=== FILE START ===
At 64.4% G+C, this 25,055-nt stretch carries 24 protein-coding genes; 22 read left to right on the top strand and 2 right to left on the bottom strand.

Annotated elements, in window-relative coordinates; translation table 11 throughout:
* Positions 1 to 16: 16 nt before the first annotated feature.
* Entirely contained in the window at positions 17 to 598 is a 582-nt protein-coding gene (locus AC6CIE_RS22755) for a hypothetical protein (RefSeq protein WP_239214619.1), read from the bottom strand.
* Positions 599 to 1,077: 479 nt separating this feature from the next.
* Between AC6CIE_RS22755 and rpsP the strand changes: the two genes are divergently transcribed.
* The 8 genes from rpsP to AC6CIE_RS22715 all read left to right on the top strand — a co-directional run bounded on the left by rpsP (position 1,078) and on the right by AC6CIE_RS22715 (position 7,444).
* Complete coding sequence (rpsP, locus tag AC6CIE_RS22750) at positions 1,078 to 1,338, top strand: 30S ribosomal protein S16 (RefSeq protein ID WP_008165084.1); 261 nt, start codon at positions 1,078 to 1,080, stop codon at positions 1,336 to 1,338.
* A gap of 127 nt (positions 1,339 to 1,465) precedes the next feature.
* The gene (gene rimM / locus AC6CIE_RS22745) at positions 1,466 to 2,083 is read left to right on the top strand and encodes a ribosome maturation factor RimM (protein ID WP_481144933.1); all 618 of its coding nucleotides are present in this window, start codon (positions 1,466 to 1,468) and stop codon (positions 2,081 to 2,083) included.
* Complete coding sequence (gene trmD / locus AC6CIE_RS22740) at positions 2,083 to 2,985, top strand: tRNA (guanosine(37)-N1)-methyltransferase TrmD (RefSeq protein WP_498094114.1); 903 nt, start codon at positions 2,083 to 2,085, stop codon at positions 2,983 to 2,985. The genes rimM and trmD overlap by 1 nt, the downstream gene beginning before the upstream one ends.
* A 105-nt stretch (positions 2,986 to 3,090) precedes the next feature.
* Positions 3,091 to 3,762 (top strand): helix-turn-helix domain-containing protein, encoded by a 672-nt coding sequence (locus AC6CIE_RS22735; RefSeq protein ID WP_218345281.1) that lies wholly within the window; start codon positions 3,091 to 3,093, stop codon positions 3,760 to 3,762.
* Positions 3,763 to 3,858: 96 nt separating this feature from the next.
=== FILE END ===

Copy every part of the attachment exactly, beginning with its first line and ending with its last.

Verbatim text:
At 64.4% G+C, this 25,055-nt stretch carries 24 protein-coding genes; 22 read left to right on the top strand and 2 right to left on the bottom strand.

Annotated elements, in window-relative coordinates; translation table 11 throughout:
* Positions 1 to 16: 16 nt before the first annotated feature.
* Entirely contained in the window at positions 17 to 598 is a 582-nt protein-coding gene (locus AC6CIE_RS22755) for a hypothetical protein (RefSeq protein WP_239214619.1), read from the bottom strand.
* Positions 599 to 1,077: 479 nt separating this feature from the next.
* Between AC6CIE_RS22755 and rpsP the strand changes: the two genes are divergently transcribed.
* The 8 genes from rpsP to AC6CIE_RS22715 all read left to right on the top strand — a co-directional run bounded on the left by rpsP (position 1,078) and on the right by AC6CIE_RS22715 (position 7,444).
* Complete coding sequence (rpsP, locus tag AC6CIE_RS22750) at positions 1,078 to 1,338, top strand: 30S ribosomal protein S16 (RefSeq protein ID WP_008165084.1); 261 nt, start codon at positions 1,078 to 1,080, stop codon at positions 1,336 to 1,338.
* A gap of 127 nt (positions 1,339 to 1,465) precedes the next feature.
* The gene (gene rimM / locus AC6CIE_RS22745) at positions 1,466 to 2,083 is read left to right on the top strand and encodes a ribosome maturation factor RimM (protein ID WP_481144933.1); all 618 of its coding nucleotides are present in this window, start codon (positions 1,466 to 1,468) and stop codon (positions 2,081 to 2,083) included.
* Complete coding sequence (gene trmD / locus AC6CIE_RS22740) at positions 2,083 to 2,985, top strand: tRNA (guanosine(37)-N1)-methyltransferase TrmD (RefSeq protein WP_498094114.1); 903 nt, start codon at positions 2,083 to 2,085, stop codon at positions 2,983 to 2,985. The genes rimM and trmD overlap by 1 nt, the downstream gene beginning before the upstream one ends.
* A 105-nt stretch (positions 2,986 to 3,090) precedes the next feature.
* Positions 3,091 to 3,762 (top strand): helix-turn-helix domain-containing protein, encoded by a 672-nt coding sequence (locus AC6CIE_RS22735; RefSeq protein ID WP_218345281.1) that lies wholly within the window; start codon positions 3,091 to 3,093, stop codon positions 3,760 to 3,762.
* Positions 3,763 to 3,858: 96 nt separating this feature from the next.